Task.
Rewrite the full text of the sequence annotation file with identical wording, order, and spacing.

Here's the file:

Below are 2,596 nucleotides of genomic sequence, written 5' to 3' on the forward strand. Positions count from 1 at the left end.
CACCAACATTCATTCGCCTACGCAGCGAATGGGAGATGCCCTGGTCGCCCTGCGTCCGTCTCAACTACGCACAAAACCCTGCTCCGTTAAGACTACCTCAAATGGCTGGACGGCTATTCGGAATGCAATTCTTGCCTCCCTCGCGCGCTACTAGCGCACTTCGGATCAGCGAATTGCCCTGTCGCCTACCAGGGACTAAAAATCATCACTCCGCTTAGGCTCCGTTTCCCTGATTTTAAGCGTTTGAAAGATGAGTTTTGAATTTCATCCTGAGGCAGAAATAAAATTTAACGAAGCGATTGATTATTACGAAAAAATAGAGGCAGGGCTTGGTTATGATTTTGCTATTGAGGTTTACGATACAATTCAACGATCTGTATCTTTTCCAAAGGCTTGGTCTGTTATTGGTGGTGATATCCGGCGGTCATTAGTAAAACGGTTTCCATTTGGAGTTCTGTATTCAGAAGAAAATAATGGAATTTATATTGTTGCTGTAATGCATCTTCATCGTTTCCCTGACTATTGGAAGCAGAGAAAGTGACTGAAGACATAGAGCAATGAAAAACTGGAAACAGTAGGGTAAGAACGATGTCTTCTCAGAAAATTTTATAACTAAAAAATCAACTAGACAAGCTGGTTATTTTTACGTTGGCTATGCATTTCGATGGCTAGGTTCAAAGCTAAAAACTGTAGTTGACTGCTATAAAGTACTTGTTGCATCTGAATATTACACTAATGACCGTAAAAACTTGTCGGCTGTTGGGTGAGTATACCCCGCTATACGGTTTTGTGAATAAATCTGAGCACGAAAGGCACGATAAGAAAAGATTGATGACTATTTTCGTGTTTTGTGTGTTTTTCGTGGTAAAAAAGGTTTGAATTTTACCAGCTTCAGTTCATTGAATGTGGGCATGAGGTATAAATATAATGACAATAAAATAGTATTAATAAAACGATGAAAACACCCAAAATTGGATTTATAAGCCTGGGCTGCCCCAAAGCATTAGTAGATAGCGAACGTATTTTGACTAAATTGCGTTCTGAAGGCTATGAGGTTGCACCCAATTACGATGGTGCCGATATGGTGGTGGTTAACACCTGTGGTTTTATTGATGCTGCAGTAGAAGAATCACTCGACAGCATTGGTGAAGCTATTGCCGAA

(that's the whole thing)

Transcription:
Below are 2,596 nucleotides of genomic sequence, written 5' to 3' on the forward strand. Positions count from 1 at the left end.
CACCAACATTCATTCGCCTACGCAGCGAATGGGAGATGCCCTGGTCGCCCTGCGTCCGTCTCAACTACGCACAAAACCCTGCTCCGTTAAGACTACCTCAAATGGCTGGACGGCTATTCGGAATGCAATTCTTGCCTCCCTCGCGCGCTACTAGCGCACTTCGGATCAGCGAATTGCCCTGTCGCCTACCAGGGACTAAAAATCATCACTCCGCTTAGGCTCCGTTTCCCTGATTTTAAGCGTTTGAAAGATGAGTTTTGAATTTCATCCTGAGGCAGAAATAAAATTTAACGAAGCGATTGATTATTACGAAAAAATAGAGGCAGGGCTTGGTTATGATTTTGCTATTGAGGTTTACGATACAATTCAACGATCTGTATCTTTTCCAAAGGCTTGGTCTGTTATTGGTGGTGATATCCGGCGGTCATTAGTAAAACGGTTTCCATTTGGAGTTCTGTATTCAGAAGAAAATAATGGAATTTATATTGTTGCTGTAATGCATCTTCATCGTTTCCCTGACTATTGGAAGCAGAGAAAGTGACTGAAGACATAGAGCAATGAAAAACTGGAAACAGTAGGGTAAGAACGATGTCTTCTCAGAAAATTTTATAACTAAAAAATCAACTAGACAAGCTGGTTATTTTTACGTTGGCTATGCATTTCGATGGCTAGGTTCAAAGCTAAAAACTGTAGTTGACTGCTATAAAGTACTTGTTGCATCTGAATATTACACTAATGACCGTAAAAACTTGTCGGCTGTTGGGTGAGTATACCCCGCTATACGGTTTTGTGAATAAATCTGAGCACGAAAGGCACGATAAGAAAAGATTGATGACTATTTTCGTGTTTTGTGTGTTTTTCGTGGTAAAAAAGGTTTGAATTTTACCAGCTTCAGTTCATTGAATGTGGGCATGAGGTATAAATATAATGACAATAAAATAGTATTAATAAAACGATGAAAACACCCAAAATTGGATTTATAAGCCTGGGCTGCCCCAAAGCATTAGTAGATAGCGAACGTATTTTGACTAAATTGCGTTCTGAAGGCTATGAGGTTGCACCCAATTACGATGGTGCCGATATGGTGGTGGTTAACACCTGTGGTTTTATTGATGCTGCAGTAGAAGAATCACTCGACAGCATTGGTGAAGCTATTGCCGAA